This process can bring us enormous peace. It can help us feel calmed, soothed, comforted and nurtured. It can make us feel rejuvenated in our faith and purpose. We’re reminded we’re never alone. We are being supported, protected and guided. When we pray, we allow ourselves to surrender- to a power bigger than us, to the idea that we’re not operating our lives alone. We don’t have to feel isolated in our pain.

Prayer is something we can also do with our loved ones. We can pray together and allow it to bring us together. We can strengthen our connections with each other and our higher power. Many families make prayer a regular practice, before meals, before bedtime, during difficult challenges.

Prayer, like meditation, allows us to connect to our inner voice, our higher power and higher consciousness. When we are open to it, we can receive signs, messages and tangible guidance that we can interpret to help us along our way. We aren’t alone in our healing.

Enlightened Solutions is here to help. Call (833) 801-LIVE.

Exposure Response Prevention for Dealing with Fear

Fear is a common factor in addiction, depression, anxiety, and anxiety disorders like OCD. How we deal with our fear is a major contributor to these issues. We often have a hard time facing our fears head on and instead use our addictive behaviors and thought patterns as means of escape. To confront our fears, we can use a technique called Exposure Response Prevention, or ERP.

To really benefit from ERP, we can start by figuring out what our fears actually are. Common fears many of us share are fears of abandonment, failure, inadequacy and inferiority, fears of being replaced, betrayed, hurt or violated, fear of loss, fear of being alone. As we do some soul searching and go beneath the surface of our symptoms, we become more conscious of our fears and fear responses.

ERP is a relatively simple exercise, but it can bring up intense emotions, so you may want to do it with a therapist or other supportive person. With ERP we expose ourselves to our triggering fear and then prevent our usual go-to responses such as our compulsions and addictive behaviors. This requires willpower and the determination not to engage in our usual fear response coping mechanisms. ERP is essentially a meditation on our fears, and just like with any form of meditation, it is practicing over time that yields the most results. You might feel an immediate change in your thoughts and emotions, but for continued healing, keep practicing.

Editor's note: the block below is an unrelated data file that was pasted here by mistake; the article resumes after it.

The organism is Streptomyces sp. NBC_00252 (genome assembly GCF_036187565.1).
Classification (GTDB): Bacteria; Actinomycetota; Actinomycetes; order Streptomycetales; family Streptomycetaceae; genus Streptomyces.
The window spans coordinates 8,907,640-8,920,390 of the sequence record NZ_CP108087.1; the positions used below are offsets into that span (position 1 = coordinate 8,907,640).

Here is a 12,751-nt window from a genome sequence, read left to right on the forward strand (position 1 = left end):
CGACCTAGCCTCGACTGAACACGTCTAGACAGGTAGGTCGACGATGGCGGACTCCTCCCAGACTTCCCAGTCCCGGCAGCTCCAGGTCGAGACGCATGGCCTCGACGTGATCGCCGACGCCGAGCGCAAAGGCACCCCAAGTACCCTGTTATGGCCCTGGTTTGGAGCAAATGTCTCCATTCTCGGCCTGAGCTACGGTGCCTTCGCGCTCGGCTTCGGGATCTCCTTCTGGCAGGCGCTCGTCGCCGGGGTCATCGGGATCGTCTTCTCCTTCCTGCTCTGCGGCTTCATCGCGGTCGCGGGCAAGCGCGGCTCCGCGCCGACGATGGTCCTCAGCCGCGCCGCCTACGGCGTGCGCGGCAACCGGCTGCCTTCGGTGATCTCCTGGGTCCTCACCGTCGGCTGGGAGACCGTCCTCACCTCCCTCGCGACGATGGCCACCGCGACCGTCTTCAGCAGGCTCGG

Let’s use a common anxiety-inducing thought pattern as an example. Many of us with addictions and mental health issues are anxious about our recovery process. We are worried we will relapse. We’re terrified of disappointing our loved ones. We’re afraid of causing even more damage and destruction to ourselves and those around us. With ERP, we will expose ourselves intentionally and consciously to our fears. “I’m afraid I will fail. I’m afraid I will always be suffering. I’m afraid of hurting other people. I’m afraid people won’t love me anymore.”

Meditate on your fears. As we sit with them, we begin to have acceptance, which helps reduce the negative energy we’ve been building up with our resistance. As we allow ourselves to feel the fears, their powerful hold over us starts to fade. Then we consciously choose not to follow up with our drug of choice, our toxic relationship pattern, or our self-destructive compulsion. With time and practice, our fears don’t feel so overpowering and debilitating because we have faced them head on. We start to realize just how strong we actually are for continuing to live our lives and not letting our fears destroy us.

We can help you to explore different healing techniques and find the ones that help you most. Call Enlightened Solutions (833) 801-LIVE.

Steps You Can Take to Recover from Depression

Recovery can be extremely difficult and can feel impossible, but we can take steps that bring us closer to healing. Here are a few suggestions.

Try Therapy.

When we are depressed and in crisis, the thought of finding a therapist can be overwhelming, daunting and scary. Muster the strength, ask for help, seek out support, because finding the right therapist can help you immensely on your healing journey. Therapists have years of experience dealing with similar issues, emotional problems and life circumstances. And unlike with our loved ones, with a therapist we can speak freely without worrying about judgment or bias.


Any kind of exercise is helpful for depression. It releases endorphins in our bodies which help us to feel happy, naturally. Sometimes when we’re depressed, we find it extremely hard to motivate ourselves to practice self-care, and vigorous exercise might be too much for us, but walking can come more naturally to us and can be easier to will ourselves to do. Walking can help you clear your mind, calm your anxiety, and process and organize your thoughts. Walking can be used as a form of meditation. Try focusing on your breathing, or on a mantra or affirmation while you walk. It can help you quiet and still your mind, which is so crucial for depression as we are often consumed by our painful thoughts.